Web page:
Young Frankensteins most successful? Creativity peaks for scientists early on

COLUMBUS, Ohio — Scientists may be viewed as pioneers of innovation who are always in search of their next discovery from the start of their careers to the finish. A new Ohio State University study suggests this isn’t the case. It turns out scientists peak in creativity just at the start of their career. By the end of it, they wind up publishing one-half to two-thirds less research than from their earlier days.

For almost two decades, researchers have tried to examine the relationship between innovation and age/experience, yet have come up short on a concise explanation. There’s lots of nuance surrounding this topic, which is what makes it difficult to summate and why study co-author Bruce Weinberg, an economics professor at the school, still encourages supporting late-stage career scientists as much as early-stage.

“We found that as they get older, the work of biomedical scientists was just not as innovative and impactful,” he says in a statement.

Weinberg and his team conducted their work by using a rather simple method, counting the number of times other scientists mention or cite the work of another study in their own. The more times a study is cited, the more valuable it’s considered to be. Through this technique, they were able to compare how often scientists’ work was cited toward the beginning of their careers and later down the line.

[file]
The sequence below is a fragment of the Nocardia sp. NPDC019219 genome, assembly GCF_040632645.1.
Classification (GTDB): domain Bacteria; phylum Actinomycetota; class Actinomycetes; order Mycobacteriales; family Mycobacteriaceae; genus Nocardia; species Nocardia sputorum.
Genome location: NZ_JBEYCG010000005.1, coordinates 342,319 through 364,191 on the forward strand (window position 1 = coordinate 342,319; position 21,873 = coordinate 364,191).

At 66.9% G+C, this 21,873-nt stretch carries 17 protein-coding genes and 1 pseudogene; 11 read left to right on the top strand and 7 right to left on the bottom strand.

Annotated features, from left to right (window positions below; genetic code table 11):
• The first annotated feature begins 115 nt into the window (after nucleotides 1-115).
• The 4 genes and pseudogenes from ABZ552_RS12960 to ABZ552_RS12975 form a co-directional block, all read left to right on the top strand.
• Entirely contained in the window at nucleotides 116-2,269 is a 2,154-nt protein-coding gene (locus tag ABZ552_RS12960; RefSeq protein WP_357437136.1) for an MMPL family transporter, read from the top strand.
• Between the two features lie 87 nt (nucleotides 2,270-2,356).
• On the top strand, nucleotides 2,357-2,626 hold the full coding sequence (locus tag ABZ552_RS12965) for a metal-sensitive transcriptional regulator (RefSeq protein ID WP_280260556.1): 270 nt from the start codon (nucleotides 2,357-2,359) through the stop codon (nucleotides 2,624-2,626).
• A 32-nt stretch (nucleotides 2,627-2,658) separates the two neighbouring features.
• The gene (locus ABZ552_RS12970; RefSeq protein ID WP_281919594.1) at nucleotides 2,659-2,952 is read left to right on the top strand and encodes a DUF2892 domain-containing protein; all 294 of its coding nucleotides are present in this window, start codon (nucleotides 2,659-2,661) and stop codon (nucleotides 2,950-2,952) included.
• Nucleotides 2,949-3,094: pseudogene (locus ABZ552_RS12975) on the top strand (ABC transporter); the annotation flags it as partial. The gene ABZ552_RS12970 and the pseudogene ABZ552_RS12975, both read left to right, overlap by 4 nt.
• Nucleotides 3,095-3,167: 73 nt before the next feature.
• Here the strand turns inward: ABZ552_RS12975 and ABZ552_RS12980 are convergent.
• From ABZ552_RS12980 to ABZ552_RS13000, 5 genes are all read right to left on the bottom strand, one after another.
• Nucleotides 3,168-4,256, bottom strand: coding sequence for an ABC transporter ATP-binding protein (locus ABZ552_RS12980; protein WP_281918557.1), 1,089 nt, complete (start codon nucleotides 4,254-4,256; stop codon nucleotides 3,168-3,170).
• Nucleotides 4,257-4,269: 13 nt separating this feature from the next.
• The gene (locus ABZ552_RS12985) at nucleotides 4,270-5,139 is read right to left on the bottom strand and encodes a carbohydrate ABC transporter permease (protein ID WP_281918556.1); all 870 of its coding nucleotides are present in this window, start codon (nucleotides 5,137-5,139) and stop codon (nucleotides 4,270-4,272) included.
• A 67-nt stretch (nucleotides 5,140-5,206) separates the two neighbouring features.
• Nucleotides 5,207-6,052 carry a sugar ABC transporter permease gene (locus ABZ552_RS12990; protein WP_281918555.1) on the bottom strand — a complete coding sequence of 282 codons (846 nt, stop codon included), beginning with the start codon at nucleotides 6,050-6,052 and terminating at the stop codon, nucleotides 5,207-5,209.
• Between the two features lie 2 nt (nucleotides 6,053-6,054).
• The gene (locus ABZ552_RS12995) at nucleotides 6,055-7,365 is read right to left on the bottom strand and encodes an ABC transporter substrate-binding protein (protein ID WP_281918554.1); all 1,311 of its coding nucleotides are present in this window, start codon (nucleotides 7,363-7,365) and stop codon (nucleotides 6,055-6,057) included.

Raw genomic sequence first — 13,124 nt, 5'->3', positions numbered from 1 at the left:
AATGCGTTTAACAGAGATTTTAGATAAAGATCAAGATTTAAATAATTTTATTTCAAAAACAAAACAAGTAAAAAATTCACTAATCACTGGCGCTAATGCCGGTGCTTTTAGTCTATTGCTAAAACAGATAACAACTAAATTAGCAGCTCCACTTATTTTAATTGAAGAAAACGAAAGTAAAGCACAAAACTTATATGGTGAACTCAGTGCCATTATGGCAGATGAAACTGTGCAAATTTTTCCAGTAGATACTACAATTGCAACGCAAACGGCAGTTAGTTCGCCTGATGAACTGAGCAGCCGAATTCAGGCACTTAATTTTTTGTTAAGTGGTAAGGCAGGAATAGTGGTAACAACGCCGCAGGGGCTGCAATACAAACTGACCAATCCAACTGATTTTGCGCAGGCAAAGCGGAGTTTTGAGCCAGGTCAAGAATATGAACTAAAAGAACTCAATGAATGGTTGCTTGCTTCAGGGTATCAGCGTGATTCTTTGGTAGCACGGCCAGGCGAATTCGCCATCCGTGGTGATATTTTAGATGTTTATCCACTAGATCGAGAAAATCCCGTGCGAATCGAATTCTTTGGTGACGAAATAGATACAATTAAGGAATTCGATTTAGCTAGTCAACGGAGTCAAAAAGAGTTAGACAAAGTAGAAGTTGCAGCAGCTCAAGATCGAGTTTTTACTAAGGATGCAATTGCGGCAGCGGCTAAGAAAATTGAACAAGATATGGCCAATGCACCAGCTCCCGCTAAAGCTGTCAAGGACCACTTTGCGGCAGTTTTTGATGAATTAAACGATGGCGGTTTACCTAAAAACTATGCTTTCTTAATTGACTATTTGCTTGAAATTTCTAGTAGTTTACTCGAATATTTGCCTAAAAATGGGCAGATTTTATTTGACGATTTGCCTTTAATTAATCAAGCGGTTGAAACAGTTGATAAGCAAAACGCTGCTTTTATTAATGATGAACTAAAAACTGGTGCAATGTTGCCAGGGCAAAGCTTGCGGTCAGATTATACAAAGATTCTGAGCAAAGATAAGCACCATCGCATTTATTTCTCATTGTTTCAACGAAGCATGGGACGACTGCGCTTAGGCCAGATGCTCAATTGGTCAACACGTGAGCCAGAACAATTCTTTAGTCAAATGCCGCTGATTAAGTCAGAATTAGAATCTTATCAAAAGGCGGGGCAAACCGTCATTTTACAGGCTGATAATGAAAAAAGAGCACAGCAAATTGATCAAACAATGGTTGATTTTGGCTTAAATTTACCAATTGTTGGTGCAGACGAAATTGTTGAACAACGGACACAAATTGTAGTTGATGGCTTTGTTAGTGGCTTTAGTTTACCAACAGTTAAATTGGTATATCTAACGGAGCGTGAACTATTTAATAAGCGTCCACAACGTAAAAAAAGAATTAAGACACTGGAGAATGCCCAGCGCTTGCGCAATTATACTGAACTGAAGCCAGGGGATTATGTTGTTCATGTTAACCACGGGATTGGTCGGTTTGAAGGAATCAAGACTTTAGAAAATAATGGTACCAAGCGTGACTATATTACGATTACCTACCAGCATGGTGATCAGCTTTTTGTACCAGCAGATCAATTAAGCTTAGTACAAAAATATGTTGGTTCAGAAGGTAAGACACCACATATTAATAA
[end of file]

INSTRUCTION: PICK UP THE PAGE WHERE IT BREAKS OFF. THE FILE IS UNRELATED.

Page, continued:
The results suggest that scientists who were least innovative early on in their careers typically ended up dropping out of the field and stopped publishing research altogether. The scholars who were hungry from the jump were the ones who continued to pump out papers decades later.

“Early in their careers, scientists show a wide range of innovativeness. But over time, we see selective attrition of the people who are less innovative,” says Weinberg. “So when you look at all biomedical scientists as a group, it doesn’t look like innovation is declining over time. But the fact that the least innovative researchers are dropping out when they are relatively young disguises the fact that, for any one person, innovativeness tends to decline over their career.”

Weinberg doesn’t attribute these losses to lack of desire alone. Women and people from disenfranchised communities often don’t have the same tools or support to succeed, although this study didn’t look into these variables deeply.

Overall, the team gathers from their work that organizations traditionally dedicated to funding scientists should be mindful of striking a balance between supporting youth efforts and long-term experience. With time comes more knowledge, experience, and exposure that enhances skillset, but it doesn’t hold as much weight as it could if the person doesn’t have the drive to grow anymore.

The findings are published in the journal Human Resources.


  1. Maybe it is because as you get older your responsibilities and stress increase?
    Having to pay bills, the pressure to publish, managing — all cut into the time and mental energy of even creative people.

Leave a Reply

Your email address will not be published. Required fields are marked *